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WASHINGTON (Reuters) - U.S. retail sales recorded their smallest gain in six months in February amid delays in tax refunds, but the biggest rise in the annual inflation rate in nearly five years pointed to rising price pressures that could support further interest rate hikes.
The marginal increase in retail sales reported by the Commerce Department on Wednesday was the latest sign the economy lost further momentum in the first quarter. Firming inflation and a tight labor market encouraged the Federal Reserve to raise rates on Wednesday for the second time in three months.
"Should inflation continue to firm and consumer spending remain solid, we expect the Fed will hike again in June, and at least three times this year," said Michael Hanson, chief economist at TD Securities in New York.
The Commerce Department said retail sales edged up 0.1 percent last month, the weakest reading since August, amid declines in purchases of automobiles and discretionary spending.
January's retail sales were, however, revised up to show a 0.6 percent rise instead of the previously reported 0.4 percent advance. That left retail sales rising 5.7 percent in 12 months through February, underscoring the strength in domestic demand.
Excluding automobiles, gasoline, building materials and food services, retail sales rose 0.1 percent after an upwardly revised 0.8 percent jump in January. These so-called core retail sales, which correspond most closely with the consumer spending component of gross domestic product, were previously reported to have increased 0.4 percent in January.
The government delayed the issuing of tax refunds this year as part of efforts to combat fraud.
"The later-than-usual processing of income tax refunds may have hampered consumer spending. However, the IRS has now caught up to last year's pace, and so spending could get a bump up in March," said Gus Faucher, deputy chief economist at PNC Financial in Pittsburgh.
Tightening labor market conditions, which are steadily lifting wages, continue to underpin consumer spending. Even with retail sales softening in February, domestic demand remains strong enough to generate more inflation in the economy. In a separate report, the Labor Department said its Consumer Price Index ticked up 0.1 percent last month as a drop in gasoline prices offset increases in the cost of food and rental accommodation. That was the weakest reading in the CPI since July and followed a 0.6 percent jump in January.
In the 12 months through February, the CPI accelerated 2.7 percent, the biggest year-on-year gain since March 2012. The CPI rose 2.5 percent in the year to January. Inflation is firming in part as the 2015 drop, which was driven by lower oil prices, fades from the calculation.
The so-called core CPI, which strips out food and energy costs, increased 0.2 percent last month as new motor vehicle prices fell and apparel prices moderated after spiking in January. The core CPI increased 0.3 percent in January.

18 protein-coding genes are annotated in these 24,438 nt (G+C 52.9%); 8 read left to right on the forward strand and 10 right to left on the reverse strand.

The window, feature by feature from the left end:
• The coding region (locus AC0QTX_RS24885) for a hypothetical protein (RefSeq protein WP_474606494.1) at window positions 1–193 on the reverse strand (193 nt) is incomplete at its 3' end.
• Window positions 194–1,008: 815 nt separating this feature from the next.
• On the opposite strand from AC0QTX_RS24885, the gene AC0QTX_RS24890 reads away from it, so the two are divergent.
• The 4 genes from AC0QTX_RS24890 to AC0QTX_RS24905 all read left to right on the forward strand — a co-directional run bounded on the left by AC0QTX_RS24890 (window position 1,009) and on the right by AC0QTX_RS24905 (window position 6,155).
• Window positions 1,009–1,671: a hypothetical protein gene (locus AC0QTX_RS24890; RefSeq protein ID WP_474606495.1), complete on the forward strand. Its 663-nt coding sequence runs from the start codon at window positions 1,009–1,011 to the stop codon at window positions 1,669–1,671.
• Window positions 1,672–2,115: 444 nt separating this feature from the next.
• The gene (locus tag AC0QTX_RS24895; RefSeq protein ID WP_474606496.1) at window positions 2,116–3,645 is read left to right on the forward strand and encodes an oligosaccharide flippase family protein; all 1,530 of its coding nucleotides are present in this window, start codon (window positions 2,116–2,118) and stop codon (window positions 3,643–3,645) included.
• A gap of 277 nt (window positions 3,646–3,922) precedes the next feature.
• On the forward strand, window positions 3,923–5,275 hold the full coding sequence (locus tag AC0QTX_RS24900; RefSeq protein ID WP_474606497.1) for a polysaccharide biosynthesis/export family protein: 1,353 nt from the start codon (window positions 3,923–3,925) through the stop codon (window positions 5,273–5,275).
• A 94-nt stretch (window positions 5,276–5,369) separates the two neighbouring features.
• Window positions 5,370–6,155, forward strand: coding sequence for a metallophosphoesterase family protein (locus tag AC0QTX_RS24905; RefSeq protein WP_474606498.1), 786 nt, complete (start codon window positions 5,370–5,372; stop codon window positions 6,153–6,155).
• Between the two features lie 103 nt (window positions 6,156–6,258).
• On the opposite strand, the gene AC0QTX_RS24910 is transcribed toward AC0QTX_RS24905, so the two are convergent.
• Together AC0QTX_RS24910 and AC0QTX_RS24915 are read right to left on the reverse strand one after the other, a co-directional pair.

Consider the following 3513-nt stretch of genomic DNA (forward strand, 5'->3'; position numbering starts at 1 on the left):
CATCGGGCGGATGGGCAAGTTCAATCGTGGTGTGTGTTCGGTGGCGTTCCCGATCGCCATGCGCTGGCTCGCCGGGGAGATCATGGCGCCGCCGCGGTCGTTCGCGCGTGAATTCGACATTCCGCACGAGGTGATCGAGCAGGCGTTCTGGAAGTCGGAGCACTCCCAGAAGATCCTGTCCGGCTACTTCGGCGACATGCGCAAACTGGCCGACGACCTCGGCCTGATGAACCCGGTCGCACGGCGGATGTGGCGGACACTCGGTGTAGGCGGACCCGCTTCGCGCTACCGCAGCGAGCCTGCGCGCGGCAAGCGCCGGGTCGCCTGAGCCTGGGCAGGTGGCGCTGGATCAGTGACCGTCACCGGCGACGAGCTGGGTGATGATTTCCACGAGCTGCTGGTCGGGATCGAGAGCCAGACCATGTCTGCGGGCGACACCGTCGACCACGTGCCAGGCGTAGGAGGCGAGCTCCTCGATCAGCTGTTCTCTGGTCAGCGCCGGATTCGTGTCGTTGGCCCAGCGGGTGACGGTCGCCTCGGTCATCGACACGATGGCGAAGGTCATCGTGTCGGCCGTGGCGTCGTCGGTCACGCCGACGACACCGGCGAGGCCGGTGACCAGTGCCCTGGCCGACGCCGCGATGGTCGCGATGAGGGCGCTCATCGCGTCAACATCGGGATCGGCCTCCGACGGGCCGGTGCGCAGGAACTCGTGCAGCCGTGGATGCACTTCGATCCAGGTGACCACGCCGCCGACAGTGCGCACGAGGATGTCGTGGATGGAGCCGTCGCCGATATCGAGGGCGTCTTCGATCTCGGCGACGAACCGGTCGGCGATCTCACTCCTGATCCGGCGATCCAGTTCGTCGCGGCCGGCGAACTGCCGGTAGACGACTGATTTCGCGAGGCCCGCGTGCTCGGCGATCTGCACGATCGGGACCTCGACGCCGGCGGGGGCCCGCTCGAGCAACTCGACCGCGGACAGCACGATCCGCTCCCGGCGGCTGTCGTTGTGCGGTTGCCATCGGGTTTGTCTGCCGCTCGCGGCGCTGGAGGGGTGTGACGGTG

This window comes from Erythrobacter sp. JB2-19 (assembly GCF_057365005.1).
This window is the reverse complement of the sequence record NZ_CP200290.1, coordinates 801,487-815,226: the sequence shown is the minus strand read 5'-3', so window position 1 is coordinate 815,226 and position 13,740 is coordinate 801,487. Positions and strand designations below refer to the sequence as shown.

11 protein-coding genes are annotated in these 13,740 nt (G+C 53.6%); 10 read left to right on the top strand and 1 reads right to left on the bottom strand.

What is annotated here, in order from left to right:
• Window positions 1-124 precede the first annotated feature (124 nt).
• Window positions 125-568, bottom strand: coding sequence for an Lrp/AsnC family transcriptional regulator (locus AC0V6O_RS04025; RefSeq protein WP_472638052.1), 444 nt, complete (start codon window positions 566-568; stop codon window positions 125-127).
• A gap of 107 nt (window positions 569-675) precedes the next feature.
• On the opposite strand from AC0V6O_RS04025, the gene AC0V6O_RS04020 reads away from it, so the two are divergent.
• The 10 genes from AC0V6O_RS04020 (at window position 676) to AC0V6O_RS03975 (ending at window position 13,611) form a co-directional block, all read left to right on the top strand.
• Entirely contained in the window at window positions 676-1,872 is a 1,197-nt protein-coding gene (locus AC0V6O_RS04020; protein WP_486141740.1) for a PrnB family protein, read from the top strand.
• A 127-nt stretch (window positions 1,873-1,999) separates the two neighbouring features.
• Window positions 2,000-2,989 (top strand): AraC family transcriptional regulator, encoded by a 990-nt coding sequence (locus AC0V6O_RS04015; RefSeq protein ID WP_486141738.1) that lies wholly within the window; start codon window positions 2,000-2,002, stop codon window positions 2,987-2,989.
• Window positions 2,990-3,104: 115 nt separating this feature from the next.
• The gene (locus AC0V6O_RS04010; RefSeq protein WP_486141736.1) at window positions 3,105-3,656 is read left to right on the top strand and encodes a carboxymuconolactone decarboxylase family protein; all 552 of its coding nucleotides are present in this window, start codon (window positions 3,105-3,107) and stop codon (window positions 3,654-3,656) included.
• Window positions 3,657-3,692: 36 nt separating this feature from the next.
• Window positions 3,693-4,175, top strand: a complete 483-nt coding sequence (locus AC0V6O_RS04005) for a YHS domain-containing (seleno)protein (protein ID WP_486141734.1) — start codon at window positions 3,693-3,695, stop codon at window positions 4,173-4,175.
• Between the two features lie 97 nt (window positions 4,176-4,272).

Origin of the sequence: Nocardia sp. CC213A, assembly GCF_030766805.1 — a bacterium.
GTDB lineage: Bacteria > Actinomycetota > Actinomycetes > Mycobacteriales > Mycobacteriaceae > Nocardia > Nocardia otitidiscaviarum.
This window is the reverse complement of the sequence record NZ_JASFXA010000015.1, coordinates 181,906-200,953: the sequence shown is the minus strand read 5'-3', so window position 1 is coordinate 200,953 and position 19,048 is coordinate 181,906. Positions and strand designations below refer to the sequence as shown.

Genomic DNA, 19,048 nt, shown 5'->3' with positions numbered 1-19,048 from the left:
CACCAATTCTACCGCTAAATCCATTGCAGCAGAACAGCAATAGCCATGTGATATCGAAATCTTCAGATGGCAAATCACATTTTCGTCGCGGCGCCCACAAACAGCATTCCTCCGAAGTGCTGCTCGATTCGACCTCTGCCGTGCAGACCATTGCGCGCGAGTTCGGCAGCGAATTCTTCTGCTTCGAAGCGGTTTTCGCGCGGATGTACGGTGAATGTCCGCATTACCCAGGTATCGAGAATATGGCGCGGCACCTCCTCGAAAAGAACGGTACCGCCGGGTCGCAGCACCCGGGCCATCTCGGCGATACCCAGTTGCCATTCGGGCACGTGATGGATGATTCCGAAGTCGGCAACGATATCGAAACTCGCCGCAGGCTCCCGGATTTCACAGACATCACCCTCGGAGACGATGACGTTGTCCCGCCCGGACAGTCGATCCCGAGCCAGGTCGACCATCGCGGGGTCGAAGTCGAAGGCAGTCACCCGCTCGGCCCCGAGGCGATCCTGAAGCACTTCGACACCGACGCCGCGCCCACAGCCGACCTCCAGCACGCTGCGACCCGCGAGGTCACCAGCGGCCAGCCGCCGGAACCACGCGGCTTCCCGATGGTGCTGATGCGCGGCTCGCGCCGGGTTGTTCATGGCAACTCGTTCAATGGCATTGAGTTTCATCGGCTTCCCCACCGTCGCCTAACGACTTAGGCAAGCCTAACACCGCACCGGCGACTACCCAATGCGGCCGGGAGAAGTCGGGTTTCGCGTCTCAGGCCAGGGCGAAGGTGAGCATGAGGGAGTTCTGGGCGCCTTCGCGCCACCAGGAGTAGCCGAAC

In the 12 months through February, the core CPI increased
2.2 percent after advancing 2.3 percent in January. It was the 15th straight month the year-on-year core CPI remained in the 2.1 percent to 2.3 percent range.
The Fed has a 2 percent inflation target and tracks an inflation measure which is currently at 1.7 percent. The U.S. central bank raised its overnight benchmark interest rate by 25 basis points to a range of 0.75 percent to 1.00 percent.
The Fed's policy-setting committee, however, did not flag any plan to accelerate the pace of monetary tightening this year, with officials sticking to their outlook for two more rate hikes. The Fed lifted rates once in 2016.
The dollar fell to a two-week low against a basket of currencies, while prices for U.S. Treasuries rallied. Stocks on Wall Street rose to session highs.
February's retail sales added to January's weak reports on trade, construction and business spending in suggesting sluggish economic growth in the first quarter. The Atlanta Fed is forecasting GDP rising at a 0.9 percent annualized rate in the first quarter.
With the labor market near full employment, slowing growth probably understates the health of the economy and GDP tends to be weaker in the first quarter because of calculation issues that the government has acknowledged and is working to resolve.
In February, motor vehicle sales fell 0.2 percent and receipts at service stations slipped 0.6 percent, reflecting lower gasoline prices. Americans also cut back on dining out and spent less on hobbies and sporting goods.
Sales at electronics and appliances recorded their biggest decline since December 2011. Sales at clothing stores saw their largest drop in nearly a year. Retailers including J.C. Penney Co Inc (JCP.N), Abercrombie & Fitch (ANF.N) and Macy's Inc (M.N) are scaling back on brick-and-mortar operations amid increased competition from online retailers, led by Amazon.com (AMZN.O).
Online retail sales jumped 1.2 percent last month. Receipts at building material stores increased 1.8 percent.
Reporting by Lucia Mutikani; Editing by Andrea Ricci